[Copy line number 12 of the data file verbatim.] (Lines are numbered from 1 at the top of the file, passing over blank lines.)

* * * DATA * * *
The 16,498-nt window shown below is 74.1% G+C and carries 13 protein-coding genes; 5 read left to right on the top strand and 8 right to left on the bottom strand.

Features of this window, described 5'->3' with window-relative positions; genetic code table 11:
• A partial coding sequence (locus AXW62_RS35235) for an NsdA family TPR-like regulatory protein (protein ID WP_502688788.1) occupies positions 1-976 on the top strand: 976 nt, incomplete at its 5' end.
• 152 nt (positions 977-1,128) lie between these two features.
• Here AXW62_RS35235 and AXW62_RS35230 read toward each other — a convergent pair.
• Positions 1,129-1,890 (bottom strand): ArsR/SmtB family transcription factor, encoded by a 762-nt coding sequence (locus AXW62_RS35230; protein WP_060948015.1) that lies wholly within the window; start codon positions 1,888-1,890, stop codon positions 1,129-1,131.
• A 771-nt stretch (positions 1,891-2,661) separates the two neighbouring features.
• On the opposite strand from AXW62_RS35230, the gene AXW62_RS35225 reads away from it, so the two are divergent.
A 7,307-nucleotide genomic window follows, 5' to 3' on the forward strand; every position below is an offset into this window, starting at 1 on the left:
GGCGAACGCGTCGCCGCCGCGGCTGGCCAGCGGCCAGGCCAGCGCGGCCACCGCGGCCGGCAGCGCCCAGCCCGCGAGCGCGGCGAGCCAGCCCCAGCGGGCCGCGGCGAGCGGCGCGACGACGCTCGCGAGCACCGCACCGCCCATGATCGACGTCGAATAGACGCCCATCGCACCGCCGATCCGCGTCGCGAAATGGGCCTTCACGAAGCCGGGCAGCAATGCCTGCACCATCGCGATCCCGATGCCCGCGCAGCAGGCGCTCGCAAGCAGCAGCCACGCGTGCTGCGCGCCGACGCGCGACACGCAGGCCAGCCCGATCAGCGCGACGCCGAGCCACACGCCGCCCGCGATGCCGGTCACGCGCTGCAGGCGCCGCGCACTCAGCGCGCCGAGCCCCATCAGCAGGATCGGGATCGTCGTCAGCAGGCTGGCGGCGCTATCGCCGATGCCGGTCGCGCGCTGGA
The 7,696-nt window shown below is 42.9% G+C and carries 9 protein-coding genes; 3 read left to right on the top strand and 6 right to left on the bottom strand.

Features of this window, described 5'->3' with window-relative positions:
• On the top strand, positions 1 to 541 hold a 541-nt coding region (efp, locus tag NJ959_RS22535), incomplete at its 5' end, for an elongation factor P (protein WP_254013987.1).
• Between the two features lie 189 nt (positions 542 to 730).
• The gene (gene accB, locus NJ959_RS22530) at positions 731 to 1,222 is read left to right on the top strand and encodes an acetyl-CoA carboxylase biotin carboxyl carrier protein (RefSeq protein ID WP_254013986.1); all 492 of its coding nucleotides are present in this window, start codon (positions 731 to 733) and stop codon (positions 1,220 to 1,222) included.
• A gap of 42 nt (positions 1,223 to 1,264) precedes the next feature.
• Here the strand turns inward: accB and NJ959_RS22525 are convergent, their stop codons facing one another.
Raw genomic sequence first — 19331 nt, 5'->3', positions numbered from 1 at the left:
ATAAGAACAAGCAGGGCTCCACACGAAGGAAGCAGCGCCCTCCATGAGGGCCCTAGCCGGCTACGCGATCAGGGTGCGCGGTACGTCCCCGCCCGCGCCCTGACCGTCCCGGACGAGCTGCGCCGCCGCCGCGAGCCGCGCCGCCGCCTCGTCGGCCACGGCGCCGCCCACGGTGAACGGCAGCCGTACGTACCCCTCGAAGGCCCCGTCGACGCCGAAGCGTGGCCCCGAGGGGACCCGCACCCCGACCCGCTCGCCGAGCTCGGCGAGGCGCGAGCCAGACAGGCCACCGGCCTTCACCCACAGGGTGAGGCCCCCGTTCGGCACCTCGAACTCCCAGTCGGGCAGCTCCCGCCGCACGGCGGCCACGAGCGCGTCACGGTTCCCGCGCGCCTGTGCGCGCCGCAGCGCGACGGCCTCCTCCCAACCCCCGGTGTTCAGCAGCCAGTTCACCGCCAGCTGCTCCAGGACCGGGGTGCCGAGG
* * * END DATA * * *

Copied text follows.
Features of this window, described 5'->3' with window-relative positions: